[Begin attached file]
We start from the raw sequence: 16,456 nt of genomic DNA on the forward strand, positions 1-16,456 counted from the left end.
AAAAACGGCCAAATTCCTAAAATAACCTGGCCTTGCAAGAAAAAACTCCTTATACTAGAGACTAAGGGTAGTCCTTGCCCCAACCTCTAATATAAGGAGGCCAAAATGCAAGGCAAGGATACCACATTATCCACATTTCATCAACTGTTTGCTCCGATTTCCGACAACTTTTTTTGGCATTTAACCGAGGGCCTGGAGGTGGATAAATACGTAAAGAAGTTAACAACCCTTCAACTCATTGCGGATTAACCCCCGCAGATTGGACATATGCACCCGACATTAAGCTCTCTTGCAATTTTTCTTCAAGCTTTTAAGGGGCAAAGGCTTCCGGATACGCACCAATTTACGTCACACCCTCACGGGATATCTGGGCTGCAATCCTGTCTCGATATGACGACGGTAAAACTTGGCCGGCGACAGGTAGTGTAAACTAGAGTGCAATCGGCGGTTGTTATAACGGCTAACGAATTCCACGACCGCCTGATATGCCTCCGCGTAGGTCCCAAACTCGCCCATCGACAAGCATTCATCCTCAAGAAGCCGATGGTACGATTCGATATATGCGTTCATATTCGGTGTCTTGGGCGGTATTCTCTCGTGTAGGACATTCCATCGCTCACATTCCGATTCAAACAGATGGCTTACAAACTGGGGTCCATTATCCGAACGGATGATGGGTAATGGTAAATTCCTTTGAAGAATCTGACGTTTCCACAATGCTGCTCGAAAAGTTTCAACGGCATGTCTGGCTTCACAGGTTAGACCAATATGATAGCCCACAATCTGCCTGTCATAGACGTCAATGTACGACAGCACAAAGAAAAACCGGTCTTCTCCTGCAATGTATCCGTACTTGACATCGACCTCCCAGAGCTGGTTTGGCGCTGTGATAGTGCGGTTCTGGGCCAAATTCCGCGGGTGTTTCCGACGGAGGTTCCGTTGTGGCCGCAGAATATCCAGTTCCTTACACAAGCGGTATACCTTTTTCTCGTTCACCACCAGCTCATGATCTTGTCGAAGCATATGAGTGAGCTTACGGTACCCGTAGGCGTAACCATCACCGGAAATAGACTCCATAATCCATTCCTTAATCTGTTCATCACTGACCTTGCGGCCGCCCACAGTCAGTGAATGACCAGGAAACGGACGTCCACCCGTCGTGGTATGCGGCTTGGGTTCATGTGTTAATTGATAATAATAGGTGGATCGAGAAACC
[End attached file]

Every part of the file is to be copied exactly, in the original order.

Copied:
We start from the raw sequence: 16,456 nt of genomic DNA on the forward strand, positions 1-16,456 counted from the left end.
AAAAACGGCCAAATTCCTAAAATAACCTGGCCTTGCAAGAAAAAACTCCTTATACTAGAGACTAAGGGTAGTCCTTGCCCCAACCTCTAATATAAGGAGGCCAAAATGCAAGGCAAGGATACCACATTATCCACATTTCATCAACTGTTTGCTCCGATTTCCGACAACTTTTTTTGGCATTTAACCGAGGGCCTGGAGGTGGATAAATACGTAAAGAAGTTAACAACCCTTCAACTCATTGCGGATTAACCCCCGCAGATTGGACATATGCACCCGACATTAAGCTCTCTTGCAATTTTTCTTCAAGCTTTTAAGGGGCAAAGGCTTCCGGATACGCACCAATTTACGTCACACCCTCACGGGATATCTGGGCTGCAATCCTGTCTCGATATGACGACGGTAAAACTTGGCCGGCGACAGGTAGTGTAAACTAGAGTGCAATCGGCGGTTGTTATAACGGCTAACGAATTCCACGACCGCCTGATATGCCTCCGCGTAGGTCCCAAACTCGCCCATCGACAAGCATTCATCCTCAAGAAGCCGATGGTACGATTCGATATATGCGTTCATATTCGGTGTCTTGGGCGGTATTCTCTCGTGTAGGACATTCCATCGCTCACATTCCGATTCAAACAGATGGCTTACAAACTGGGGTCCATTATCCGAACGGATGATGGGTAATGGTAAATTCCTTTGAAGAATCTGACGTTTCCACAATGCTGCTCGAAAAGTTTCAACGGCATGTCTGGCTTCACAGGTTAGACCAATATGATAGCCCACAATCTGCCTGTCATAGACGTCAATGTACGACAGCACAAAGAAAAACCGGTCTTCTCCTGCAATGTATCCGTACTTGACATCGACCTCCCAGAGCTGGTTTGGCGCTGTGATAGTGCGGTTCTGGGCCAAATTCCGCGGGTGTTTCCGACGGAGGTTCCGTTGTGGCCGCAGAATATCCAGTTCCTTACACAAGCGGTATACCTTTTTCTCGTTCACCACCAGCTCATGATCTTGTCGAAGCATATGAGTGAGCTTACGGTACCCGTAGGCGTAACCATCACCGGAAATAGACTCCATAATCCATTCCTTAATCTGTTCATCACTGACCTTGCGGCCGCCCACAGTCAGTGAATGACCAGGAAACGGACGTCCACCCGTCGTGGTATGCGGCTTGGGTTCATGTGTTAATTGATAATAATAGGTGGATCGAGAAACC